The ultimate guide to working with a designer Part 2: The design process
The Design Process
Each designer’s process is a little different and this is something that you can discuss in what is called the onboarding phase of the design process. For most designers the overall process is the same, it’s just the smaller steps in-between or how they deliver their proposals, questionnaires, or worksheets to you that may differ. You can take a peek at the questionnaire and worksheet I use with my branding clients by visiting the freebies section of my site.
Client onboarding may look like a form on website, a DM, an email, phone call or Skype to determine if you’re good match to work together. The designer will then determine if they can handle the scope of your project.
Once the contract has been signed and a timeline agreed upon you typically move on to the first actual phase of working together, which I call the discovery phase. This is where you’ll get homework assignments from the designer that can include a questionnaire and directions on pinning inspiration images to a Pinterest board. This phase will also likely include strategy sessions, mood board presentation, and questionnaire follow-up discussion(s) to make sure on they are on the right track with your vision and everyone is on the same page.
After the moodboard (a designery word for inspiration board) has been approved and everyone is confident that the project is moving in the right direction your designer will actually start designing :) For me this takes the form of an old fashioned #2 pencil and my sketch book. I draw and draw and draw some more. During this phase is where there will be logo concept presentations where you will be required to offer feedback. This part of the process can look different depending on how your designer works. Some designers will deliver multiple logo choices while others do a one design method, where they present one design fully realized. This can work amazingly well when there is a lot of collaboration during the discovery phase and designer truly has a grasp on what the client wants. After the concept(s) is delivered, feedback is given, then refinements to the concept will be made. This cycle continues based on the number of refinements/revisions that the contract states is included. If you have additional items (social media graphics, cover photos, profile photos…. Banners images… etc.) that are being designed they will also be presented during this phase.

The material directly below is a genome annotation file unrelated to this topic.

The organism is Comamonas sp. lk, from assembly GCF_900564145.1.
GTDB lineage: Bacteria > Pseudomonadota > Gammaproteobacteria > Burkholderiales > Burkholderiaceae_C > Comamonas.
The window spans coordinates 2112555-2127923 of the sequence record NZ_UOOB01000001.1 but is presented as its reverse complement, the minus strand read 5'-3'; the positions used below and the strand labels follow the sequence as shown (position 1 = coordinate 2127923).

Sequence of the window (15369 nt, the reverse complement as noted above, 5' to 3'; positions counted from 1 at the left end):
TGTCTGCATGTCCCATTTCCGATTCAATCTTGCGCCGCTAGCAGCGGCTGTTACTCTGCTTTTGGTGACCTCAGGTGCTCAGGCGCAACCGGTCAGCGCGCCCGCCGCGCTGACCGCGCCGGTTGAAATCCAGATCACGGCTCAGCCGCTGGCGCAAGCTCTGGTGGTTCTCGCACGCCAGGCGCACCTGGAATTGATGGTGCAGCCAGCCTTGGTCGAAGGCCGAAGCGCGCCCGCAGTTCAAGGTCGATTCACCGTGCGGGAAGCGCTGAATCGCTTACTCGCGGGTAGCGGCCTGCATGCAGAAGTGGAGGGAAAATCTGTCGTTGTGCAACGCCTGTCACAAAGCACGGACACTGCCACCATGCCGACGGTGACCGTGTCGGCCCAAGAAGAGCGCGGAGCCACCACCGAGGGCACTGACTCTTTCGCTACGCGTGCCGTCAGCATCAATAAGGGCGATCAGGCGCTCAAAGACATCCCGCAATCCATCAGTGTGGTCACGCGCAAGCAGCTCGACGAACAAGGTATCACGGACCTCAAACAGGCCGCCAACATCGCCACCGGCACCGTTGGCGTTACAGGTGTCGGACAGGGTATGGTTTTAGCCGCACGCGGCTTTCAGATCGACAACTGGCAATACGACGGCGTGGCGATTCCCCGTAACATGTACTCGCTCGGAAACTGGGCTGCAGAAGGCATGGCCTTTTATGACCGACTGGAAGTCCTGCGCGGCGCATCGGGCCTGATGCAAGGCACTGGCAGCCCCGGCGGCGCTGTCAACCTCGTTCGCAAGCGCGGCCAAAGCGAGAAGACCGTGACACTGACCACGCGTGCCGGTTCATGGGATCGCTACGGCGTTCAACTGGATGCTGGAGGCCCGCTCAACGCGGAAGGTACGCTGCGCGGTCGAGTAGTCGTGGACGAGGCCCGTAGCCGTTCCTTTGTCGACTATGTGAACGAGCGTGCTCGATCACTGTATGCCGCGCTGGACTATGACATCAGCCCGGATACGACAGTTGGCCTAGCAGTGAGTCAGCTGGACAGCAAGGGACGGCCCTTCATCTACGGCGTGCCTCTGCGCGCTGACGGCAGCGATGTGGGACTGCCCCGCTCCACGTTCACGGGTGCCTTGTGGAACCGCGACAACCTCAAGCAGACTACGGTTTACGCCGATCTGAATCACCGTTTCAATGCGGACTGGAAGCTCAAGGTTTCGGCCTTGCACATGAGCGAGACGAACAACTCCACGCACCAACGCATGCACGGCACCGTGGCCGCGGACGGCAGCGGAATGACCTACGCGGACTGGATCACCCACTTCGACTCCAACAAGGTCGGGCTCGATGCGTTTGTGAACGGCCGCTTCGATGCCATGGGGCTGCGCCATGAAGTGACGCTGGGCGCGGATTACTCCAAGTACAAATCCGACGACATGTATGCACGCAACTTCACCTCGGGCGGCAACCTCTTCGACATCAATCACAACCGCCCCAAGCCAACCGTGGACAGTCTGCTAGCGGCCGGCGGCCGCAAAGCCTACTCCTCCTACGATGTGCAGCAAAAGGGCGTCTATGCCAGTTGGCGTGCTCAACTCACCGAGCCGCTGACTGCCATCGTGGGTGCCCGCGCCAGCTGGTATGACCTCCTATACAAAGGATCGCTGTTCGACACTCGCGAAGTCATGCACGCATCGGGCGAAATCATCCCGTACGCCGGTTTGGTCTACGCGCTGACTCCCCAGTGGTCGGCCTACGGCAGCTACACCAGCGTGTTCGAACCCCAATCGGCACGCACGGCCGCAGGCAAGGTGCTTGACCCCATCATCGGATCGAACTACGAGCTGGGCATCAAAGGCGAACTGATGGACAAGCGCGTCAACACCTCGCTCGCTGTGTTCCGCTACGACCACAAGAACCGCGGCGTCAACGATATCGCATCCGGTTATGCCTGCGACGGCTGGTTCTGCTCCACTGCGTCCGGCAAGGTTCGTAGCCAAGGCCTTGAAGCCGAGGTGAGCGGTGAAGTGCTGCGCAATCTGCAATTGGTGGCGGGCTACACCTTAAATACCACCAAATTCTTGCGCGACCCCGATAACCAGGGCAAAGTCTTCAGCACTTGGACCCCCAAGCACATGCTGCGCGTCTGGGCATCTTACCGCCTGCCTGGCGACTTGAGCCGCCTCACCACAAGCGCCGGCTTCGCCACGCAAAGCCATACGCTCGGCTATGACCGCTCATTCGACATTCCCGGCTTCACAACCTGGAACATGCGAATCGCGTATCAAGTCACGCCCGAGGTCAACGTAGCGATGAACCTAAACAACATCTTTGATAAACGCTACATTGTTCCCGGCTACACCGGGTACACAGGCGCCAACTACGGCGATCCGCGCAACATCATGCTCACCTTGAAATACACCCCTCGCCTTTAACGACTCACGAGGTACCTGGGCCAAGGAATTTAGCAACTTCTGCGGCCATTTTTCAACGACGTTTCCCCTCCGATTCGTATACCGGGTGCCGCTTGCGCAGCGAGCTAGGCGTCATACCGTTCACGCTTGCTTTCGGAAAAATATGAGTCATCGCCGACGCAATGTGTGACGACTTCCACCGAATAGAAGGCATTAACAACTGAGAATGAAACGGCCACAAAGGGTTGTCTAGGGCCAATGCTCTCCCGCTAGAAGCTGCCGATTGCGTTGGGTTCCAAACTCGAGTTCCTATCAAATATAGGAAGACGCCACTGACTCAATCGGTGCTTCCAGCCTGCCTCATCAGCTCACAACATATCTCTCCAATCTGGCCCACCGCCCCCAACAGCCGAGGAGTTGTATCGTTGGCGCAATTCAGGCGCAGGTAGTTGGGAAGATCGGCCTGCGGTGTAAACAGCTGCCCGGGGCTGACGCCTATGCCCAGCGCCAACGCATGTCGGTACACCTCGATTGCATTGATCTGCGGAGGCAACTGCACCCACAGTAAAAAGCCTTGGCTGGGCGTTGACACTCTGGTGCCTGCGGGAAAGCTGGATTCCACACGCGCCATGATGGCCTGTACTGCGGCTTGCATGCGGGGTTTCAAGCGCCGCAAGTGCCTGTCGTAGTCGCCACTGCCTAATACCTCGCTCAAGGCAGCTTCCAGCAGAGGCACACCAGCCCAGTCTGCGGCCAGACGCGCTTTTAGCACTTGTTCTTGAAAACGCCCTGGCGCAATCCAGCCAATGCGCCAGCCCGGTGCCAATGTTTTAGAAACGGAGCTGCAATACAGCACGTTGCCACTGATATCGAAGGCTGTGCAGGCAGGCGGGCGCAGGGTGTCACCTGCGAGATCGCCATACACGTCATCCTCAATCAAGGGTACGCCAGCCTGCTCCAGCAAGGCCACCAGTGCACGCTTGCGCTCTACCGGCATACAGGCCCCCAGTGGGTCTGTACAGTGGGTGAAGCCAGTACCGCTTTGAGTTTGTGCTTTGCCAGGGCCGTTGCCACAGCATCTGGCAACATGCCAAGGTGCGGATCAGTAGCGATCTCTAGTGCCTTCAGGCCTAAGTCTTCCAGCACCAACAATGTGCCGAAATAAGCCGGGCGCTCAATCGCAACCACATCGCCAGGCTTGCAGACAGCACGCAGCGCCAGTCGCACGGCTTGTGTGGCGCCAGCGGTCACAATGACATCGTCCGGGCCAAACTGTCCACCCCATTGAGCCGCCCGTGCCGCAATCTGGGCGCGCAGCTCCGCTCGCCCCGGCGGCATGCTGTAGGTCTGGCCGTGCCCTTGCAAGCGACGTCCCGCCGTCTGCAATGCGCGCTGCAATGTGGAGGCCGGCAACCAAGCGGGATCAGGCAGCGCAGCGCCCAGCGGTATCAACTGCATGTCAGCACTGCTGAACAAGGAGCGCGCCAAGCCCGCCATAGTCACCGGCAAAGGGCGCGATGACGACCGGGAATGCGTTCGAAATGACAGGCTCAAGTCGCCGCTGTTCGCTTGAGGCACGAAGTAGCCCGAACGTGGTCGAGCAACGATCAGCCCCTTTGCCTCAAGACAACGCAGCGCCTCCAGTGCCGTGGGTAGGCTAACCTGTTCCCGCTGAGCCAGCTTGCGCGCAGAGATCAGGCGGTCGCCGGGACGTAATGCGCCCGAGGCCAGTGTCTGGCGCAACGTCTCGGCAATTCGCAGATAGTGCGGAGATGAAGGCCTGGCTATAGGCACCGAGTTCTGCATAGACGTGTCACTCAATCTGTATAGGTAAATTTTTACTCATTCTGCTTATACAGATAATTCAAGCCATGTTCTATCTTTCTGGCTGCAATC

Get the champagne and plan the launch party. It's time to go LIVE with your fabulous new brand identity. During this phase you’ll pay the final invoice and the designer will deliver your final files based on the terms of your contract. Most designers also include a style/brand guide. Some may call it the brand blueprint. This can take the form of a single page or multipage document that outlines everything about your brand in one succient place. You can hand this guide over to your web designer (if it’s someone different), your virtual assistant or anyone that will be creating content using your brand to ensure that all your visuals will be consistent.
Schew…. This is A. LOT. OF. INFORMATION…. But hey, you’re spending lots of money on hiring someone to create what is going to represent you and your brand, so it’s going to pay off to be well informed! So let’s wrap up this how-to with the final piece of the pie. If you want to be a rockstar client to your designer make sure that you give quality feedback. Download my free guide: How to give quality feedback to your designer.
So with part 1 of how to hire the right designer, plus part 2 on the design process AND the free guide to giving quality feedback, you are ready to get started on your new branding or re-branding project.
Let me know in the comments below if you have any questions!